RELATED: Is It Shingles or Something Else?

“What?” I said, shocked, relieved, and also impressed by the quickness and confidence with which the doctor made the diagnosis. Although if shingles does indeed follow stress, the diagnosis made sense: The week before, I’d had a really terrible argument with one of my closest friends — so terrible that I’d felt all the anger and sadness mounting up inside me like a physical pressure, inhabiting me like a second set of hardened, paralyzing veins.

“The rash shows up in distinctive patterns,” the doctor said, “and where you have it around your eye is one of them.”

The doctor then went on to say that because I had shingles where I did, I needed to see an ophthalmologist right away; if the rash gets into your eye, it can do real damage to your vision. Although my vision didn’t seem to be affected at the time of my urgent care appointment, she said I should still see an eye doctor to be safe, so she referred me to an ophthalmologist.

The urgent care doctor also prescribed me seven days’ worth of Valtrex (valacyclovir), an antiviral drug, to treat the virus causing the rash. I could take NSAIDs (nonsteroidal anti-inflammatory drugs) for the pain if I needed to, but I didn’t. Everything should clear up in about a week, she told me.

I was able to see the ophthalmologist a few hours later, who confirmed that the shingles had indeed not reached my eye. Just to be safe, she told me to buy some over-the-counter lubricating eye drops, which could help keep the eye healthy. She also prescribed antibiotic drops to reduce the chances of an infection developing.

What Does Stress Have to Do With Shingles?

I’ve always assumed that my episode of shingles was caused by stress, but experts are divided on how much stress has to do with bringing on shingles, according to research published in March 2017 in Clinical Infectious Diseases. What does seem to be clearer is that advanced age and lowered immunity are associated with shingles, according to the National Institute on Aging. The stress, the thinking goes, could have lowered my immunity enough to let the virus erupt. A meta-analysis published in January 2020 in Open Forum Infectious Diseases suggested that depression and family history may put you at increased risk for developing shingles, and since I have both going for me … voila, perhaps!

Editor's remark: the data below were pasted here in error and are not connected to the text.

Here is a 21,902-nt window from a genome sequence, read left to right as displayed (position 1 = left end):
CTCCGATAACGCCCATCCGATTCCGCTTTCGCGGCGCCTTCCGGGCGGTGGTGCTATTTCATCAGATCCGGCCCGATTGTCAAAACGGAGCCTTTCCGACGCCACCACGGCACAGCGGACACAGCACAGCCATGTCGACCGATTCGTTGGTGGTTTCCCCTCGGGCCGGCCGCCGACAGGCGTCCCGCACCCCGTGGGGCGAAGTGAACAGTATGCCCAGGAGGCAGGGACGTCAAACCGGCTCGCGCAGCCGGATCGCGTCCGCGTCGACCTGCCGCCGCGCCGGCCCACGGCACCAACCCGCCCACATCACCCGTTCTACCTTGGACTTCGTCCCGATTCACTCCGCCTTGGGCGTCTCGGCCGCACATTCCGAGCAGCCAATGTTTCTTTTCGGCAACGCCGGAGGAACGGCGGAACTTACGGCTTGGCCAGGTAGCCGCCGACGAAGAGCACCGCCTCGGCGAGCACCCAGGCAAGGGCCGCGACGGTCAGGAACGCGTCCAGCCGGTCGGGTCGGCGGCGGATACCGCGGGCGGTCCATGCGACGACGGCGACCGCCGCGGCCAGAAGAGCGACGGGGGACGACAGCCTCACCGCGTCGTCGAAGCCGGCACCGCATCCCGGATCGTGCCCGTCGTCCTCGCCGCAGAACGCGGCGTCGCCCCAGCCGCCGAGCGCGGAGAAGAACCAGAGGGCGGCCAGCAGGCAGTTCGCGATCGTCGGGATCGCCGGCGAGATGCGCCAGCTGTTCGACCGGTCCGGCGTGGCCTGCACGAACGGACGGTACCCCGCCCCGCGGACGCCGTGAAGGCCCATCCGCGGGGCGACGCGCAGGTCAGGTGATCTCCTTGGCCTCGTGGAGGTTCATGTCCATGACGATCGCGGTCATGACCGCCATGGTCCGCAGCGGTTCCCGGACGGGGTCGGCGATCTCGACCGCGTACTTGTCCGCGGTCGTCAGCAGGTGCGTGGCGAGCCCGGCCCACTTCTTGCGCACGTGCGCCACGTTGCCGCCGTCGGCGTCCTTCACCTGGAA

After seeing both doctors and filling my prescriptions, I didn’t go anywhere for a few days, because I looked like David Bowie with a lightning bolt across my face, and because I still didn’t feel 100 percent normal. The rash was not always unbearably painful, but there were frequent zaps of hurt that let me know my nerves were not my own. Even more distressing: If I tried to go outside, even with my bangs down and sunglasses shielding the rash, the rays of the sun induced a stabbing pain on my forehead that almost made me laugh — because wanting to recoil that much from natural light was something out of Twilight.

I know I said that I’m an anxious person, but I’m a hardy person, too, which makes the anxiety all the more shameful. And while I did at first enjoy the opportunity to lie in bed like Proust and use the time to treat myself (as they used to say on Parks and Recreation) by rereading childhood favorites, the self-prescribed bed rest got really old after a few days. It was time to join the living again, which I was able to do because the drugs worked. After about a week, I felt like myself again — thankfully and gratefully.

*The writer of this essay wishes to remain anonymous to protect her health information.